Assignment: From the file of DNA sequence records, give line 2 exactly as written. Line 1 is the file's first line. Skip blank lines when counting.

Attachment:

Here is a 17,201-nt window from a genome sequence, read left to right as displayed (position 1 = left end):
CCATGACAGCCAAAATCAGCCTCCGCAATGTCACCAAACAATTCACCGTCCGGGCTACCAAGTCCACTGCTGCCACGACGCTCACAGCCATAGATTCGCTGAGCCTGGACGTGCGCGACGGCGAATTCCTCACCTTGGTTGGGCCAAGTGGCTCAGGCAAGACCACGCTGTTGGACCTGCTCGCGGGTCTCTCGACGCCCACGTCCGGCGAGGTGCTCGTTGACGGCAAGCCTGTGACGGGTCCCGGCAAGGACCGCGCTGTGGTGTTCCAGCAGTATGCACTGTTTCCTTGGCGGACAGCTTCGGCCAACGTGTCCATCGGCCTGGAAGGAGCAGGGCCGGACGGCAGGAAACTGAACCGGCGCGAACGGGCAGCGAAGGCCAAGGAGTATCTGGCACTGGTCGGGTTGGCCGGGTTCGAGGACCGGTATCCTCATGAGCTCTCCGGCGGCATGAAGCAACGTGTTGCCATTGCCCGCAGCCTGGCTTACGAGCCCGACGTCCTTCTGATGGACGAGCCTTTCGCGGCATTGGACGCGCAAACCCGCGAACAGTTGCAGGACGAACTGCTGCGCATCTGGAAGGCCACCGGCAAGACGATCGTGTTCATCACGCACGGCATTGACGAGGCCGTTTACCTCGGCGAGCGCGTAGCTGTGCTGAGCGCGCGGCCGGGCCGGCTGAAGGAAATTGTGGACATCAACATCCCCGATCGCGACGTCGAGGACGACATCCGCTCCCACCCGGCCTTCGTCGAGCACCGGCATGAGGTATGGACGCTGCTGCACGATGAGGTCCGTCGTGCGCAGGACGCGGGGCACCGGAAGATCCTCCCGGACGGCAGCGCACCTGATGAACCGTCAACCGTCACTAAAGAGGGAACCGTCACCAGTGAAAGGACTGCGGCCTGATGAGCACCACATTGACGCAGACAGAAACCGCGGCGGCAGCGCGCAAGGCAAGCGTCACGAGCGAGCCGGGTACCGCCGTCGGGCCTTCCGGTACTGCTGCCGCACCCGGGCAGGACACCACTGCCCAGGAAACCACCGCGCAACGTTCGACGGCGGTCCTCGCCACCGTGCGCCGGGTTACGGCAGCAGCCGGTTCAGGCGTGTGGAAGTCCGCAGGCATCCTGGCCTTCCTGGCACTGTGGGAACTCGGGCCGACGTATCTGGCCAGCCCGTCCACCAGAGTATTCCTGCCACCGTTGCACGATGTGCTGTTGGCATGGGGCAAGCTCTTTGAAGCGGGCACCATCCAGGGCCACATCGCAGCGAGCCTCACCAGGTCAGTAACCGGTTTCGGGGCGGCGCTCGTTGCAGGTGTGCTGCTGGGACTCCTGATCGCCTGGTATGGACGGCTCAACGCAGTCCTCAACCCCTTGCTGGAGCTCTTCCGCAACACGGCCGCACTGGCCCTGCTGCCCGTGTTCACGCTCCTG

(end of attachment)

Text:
CCATGACAGCCAAAATCAGCCTCCGCAATGTCACCAAACAATTCACCGTCCGGGCTACCAAGTCCACTGCTGCCACGACGCTCACAGCCATAGATTCGCTGAGCCTGGACGTGCGCGACGGCGAATTCCTCACCTTGGTTGGGCCAAGTGGCTCAGGCAAGACCACGCTGTTGGACCTGCTCGCGGGTCTCTCGACGCCCACGTCCGGCGAGGTGCTCGTTGACGGCAAGCCTGTGACGGGTCCCGGCAAGGACCGCGCTGTGGTGTTCCAGCAGTATGCACTGTTTCCTTGGCGGACAGCTTCGGCCAACGTGTCCATCGGCCTGGAAGGAGCAGGGCCGGACGGCAGGAAACTGAACCGGCGCGAACGGGCAGCGAAGGCCAAGGAGTATCTGGCACTGGTCGGGTTGGCCGGGTTCGAGGACCGGTATCCTCATGAGCTCTCCGGCGGCATGAAGCAACGTGTTGCCATTGCCCGCAGCCTGGCTTACGAGCCCGACGTCCTTCTGATGGACGAGCCTTTCGCGGCATTGGACGCGCAAACCCGCGAACAGTTGCAGGACGAACTGCTGCGCATCTGGAAGGCCACCGGCAAGACGATCGTGTTCATCACGCACGGCATTGACGAGGCCGTTTACCTCGGCGAGCGCGTAGCTGTGCTGAGCGCGCGGCCGGGCCGGCTGAAGGAAATTGTGGACATCAACATCCCCGATCGCGACGTCGAGGACGACATCCGCTCCCACCCGGCCTTCGTCGAGCACCGGCATGAGGTATGGACGCTGCTGCACGATGAGGTCCGTCGTGCGCAGGACGCGGGGCACCGGAAGATCCTCCCGGACGGCAGCGCACCTGATGAACCGTCAACCGTCACTAAAGAGGGAACCGTCACCAGTGAAAGGACTGCGGCCTGATGAGCACCACATTGACGCAGACAGAAACCGCGGCGGCAGCGCGCAAGGCAAGCGTCACGAGCGAGCCGGGTACCGCCGTCGGGCCTTCCGGTACTGCTGCCGCACCCGGGCAGGACACCACTGCCCAGGAAACCACCGCGCAACGTTCGACGGCGGTCCTCGCCACCGTGCGCCGGGTTACGGCAGCAGCCGGTTCAGGCGTGTGGAAGTCCGCAGGCATCCTGGCCTTCCTGGCACTGTGGGAACTCGGGCCGACGTATCTGGCCAGCCCGTCCACCAGAGTATTCCTGCCACCGTTGCACGATGTGCTGTTGGCATGGGGCAAGCTCTTTGAAGCGGGCACCATCCAGGGCCACATCGCAGCGAGCCTCACCAGGTCAGTAACCGGTTTCGGGGCGGCGCTCGTTGCAGGTGTGCTGCTGGGACTCCTGATCGCCTGGTATGGACGGCTCAACGCAGTCCTCAACCCCTTGCTGGAGCTCTTCCGCAACACGGCCGCACTGGCCCTGCTGCCCGTGTTCACGCTCCTG